Geometrical Theory of Diffraction for Electromagnetic Waves. Edition No. 3. Electromagnetics and Radar - Product Image

Geometrical Theory of Diffraction for Electromagnetic Waves. Edition No. 3. Electromagnetics and Radar

  • ID: 3527762
  • Book
  • IET Books
1 of 4

The continuous development of the Geometrical Theory of Diffraction (GTD), from its conception in the 1950s, has now established it as a leading analytical technique in the prediction of high-frequency electromagnetic radiation and scattering phenomena. Consequently, there is an increasing demand for research workers and students in electromagnetic waves to be familiar with this technique. In this book they will find a thorough and clear exposition of the GTD formulation for vector fields. It begins by describing the foundations of the theory in canonical problems and then proceeds to develop the method to treat a variety of circumstances. Where applicable, the relationship between GTD and other high-frequency methods, such as aperture field and the physical optics approximation, is stressed throughout the text. The purpose of the book, apart from expounding the GTD method, is to present useful formulations that can be readily applied to solve practical engineering problems. To this end, the final chapter supplies some fully worked examples to demonstrate the practical application of the GTD techniques developed in the earlier chapters.

Note: Product cover images may vary from those shown
2 of 4
- Chapter 1: Introduction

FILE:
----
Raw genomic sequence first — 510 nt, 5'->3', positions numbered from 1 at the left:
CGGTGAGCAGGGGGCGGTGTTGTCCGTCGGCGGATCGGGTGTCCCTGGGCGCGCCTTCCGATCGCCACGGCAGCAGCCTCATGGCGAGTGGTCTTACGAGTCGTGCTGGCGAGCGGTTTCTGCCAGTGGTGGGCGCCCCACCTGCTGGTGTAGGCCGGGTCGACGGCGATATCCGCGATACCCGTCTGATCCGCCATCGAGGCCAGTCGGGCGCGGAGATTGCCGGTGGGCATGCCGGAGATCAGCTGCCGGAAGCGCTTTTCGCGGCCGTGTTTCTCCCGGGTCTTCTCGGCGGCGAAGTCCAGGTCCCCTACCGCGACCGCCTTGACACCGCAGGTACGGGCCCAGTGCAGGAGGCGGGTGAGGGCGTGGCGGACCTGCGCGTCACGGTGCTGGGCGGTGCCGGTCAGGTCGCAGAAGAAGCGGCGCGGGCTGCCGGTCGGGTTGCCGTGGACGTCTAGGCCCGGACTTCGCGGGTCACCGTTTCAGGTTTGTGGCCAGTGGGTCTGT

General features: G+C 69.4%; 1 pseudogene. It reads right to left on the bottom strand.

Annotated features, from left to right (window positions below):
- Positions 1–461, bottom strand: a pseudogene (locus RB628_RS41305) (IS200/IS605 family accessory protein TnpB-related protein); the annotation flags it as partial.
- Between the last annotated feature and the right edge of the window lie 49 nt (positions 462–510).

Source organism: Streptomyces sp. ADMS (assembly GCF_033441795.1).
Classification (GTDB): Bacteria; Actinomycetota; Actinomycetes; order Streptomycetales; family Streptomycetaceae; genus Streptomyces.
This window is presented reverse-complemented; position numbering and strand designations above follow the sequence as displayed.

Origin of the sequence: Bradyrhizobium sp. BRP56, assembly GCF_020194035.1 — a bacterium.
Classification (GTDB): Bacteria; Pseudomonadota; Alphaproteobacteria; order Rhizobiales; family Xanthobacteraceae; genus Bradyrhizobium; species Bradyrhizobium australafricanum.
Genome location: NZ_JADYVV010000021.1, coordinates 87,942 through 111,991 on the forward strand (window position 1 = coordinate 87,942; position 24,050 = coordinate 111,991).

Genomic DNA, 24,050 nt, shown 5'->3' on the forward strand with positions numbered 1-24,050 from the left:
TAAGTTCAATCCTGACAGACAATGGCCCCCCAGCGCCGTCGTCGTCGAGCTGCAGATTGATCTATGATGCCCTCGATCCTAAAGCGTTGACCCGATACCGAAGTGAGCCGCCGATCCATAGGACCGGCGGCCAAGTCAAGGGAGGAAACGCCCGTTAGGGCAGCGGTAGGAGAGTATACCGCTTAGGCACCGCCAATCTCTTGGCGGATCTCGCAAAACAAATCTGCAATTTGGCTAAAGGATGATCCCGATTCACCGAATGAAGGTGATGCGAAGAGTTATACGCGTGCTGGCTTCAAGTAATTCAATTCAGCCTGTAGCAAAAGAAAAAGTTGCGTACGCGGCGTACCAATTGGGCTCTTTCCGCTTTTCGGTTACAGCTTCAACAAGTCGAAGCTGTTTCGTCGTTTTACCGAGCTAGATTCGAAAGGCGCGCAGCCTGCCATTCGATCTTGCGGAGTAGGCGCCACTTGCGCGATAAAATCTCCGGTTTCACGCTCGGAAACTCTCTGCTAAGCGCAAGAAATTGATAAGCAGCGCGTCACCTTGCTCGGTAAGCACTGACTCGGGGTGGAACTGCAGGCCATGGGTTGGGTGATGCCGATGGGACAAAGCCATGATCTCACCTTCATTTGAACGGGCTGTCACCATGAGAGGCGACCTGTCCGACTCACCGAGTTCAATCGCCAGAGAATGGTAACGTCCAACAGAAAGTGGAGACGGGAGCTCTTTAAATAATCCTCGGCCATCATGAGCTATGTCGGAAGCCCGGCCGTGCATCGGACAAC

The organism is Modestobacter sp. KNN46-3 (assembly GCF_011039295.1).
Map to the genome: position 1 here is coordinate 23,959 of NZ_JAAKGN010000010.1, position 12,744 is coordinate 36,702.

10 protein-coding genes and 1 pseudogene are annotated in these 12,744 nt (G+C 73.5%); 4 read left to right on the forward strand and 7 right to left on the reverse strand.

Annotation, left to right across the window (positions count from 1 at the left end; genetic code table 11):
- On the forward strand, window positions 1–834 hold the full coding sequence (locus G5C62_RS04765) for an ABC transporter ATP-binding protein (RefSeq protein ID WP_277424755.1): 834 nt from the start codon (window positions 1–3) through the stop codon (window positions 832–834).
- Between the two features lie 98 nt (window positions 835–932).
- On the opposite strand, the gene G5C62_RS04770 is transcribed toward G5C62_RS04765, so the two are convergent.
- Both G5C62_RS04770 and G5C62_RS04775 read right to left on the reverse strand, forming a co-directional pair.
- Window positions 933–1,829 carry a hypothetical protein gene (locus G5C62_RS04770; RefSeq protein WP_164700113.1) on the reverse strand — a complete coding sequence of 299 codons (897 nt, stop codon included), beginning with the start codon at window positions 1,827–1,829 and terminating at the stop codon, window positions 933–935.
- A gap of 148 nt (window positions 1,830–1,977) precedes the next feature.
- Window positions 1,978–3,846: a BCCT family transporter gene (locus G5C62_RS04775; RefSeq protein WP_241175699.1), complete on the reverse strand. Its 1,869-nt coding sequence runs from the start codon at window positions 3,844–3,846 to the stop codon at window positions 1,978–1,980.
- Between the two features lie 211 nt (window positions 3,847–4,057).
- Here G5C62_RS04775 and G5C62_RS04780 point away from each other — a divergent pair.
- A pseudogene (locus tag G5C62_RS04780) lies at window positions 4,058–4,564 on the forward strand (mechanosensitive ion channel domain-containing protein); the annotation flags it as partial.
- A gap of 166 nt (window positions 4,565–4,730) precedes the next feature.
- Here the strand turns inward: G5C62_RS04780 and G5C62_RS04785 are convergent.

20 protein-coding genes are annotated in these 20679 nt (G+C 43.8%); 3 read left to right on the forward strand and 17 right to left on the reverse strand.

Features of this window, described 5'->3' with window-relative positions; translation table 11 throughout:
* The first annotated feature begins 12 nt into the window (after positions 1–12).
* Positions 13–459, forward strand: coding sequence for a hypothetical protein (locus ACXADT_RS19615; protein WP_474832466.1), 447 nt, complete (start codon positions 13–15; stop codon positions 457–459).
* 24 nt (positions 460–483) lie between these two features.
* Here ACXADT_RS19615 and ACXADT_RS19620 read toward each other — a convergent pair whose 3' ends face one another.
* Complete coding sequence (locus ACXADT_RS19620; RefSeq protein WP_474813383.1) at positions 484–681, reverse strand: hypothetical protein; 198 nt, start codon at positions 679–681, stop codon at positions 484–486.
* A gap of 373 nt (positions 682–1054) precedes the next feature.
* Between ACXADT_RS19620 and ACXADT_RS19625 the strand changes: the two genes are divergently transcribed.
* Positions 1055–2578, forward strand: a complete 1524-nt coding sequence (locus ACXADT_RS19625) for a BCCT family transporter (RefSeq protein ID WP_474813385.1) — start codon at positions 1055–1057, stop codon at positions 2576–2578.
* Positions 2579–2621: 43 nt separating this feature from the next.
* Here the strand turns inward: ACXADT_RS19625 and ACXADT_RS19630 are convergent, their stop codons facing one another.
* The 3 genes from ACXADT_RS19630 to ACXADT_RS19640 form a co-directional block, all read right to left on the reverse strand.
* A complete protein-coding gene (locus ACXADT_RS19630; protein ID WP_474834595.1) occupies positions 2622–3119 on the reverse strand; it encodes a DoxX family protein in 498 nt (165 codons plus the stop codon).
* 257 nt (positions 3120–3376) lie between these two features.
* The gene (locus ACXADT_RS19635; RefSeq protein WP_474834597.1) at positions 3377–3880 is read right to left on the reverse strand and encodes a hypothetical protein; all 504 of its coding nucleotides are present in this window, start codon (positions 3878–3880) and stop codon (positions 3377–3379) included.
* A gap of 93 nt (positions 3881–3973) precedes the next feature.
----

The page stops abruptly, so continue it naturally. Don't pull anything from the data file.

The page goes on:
- Chapter 2: Electromagnetic fields
- Chapter 3: Canonical problems for GTD
- Chapter 4: Geometrical optics
- Chapter 5: Diffraction by straight edges and surfaces
- Chapter 6: Diffraction by curved edges and surfaces
- Chapter 7: Application to some radiation and scattering problems
Note: Product cover images may vary from those shown
3 of 4

Loading
LOADING...

4 of 4
Graeme L. James CSIRO, Sydney, Australia.

Graeme James was born in Dunedin, New Zealand, in 1945. He received B.E. and Ph.D. degrees in electrical engineering from the University of Canterbury, Christchurch, New Zealand, in 1970 and 1973 respectively. In 1984 he was awarded the D.Sc. degree from the same university.

Between 1973 and 1976 he was a postdoctorial fellow with the Department of Electrical and Electronic Engineering, Queen Mary College, London, England, where he was involved in a number of projects concerned with electromagnetic scattering and diffraction. Since June 1976 he has been with CSIRO, Sydney, Australia, where he has been mainly concerned with research into high performance microwave antennas.

Note: Product cover images may vary from those shown
5 of 4
Note: Product cover images may vary from those shown
Adroll
adroll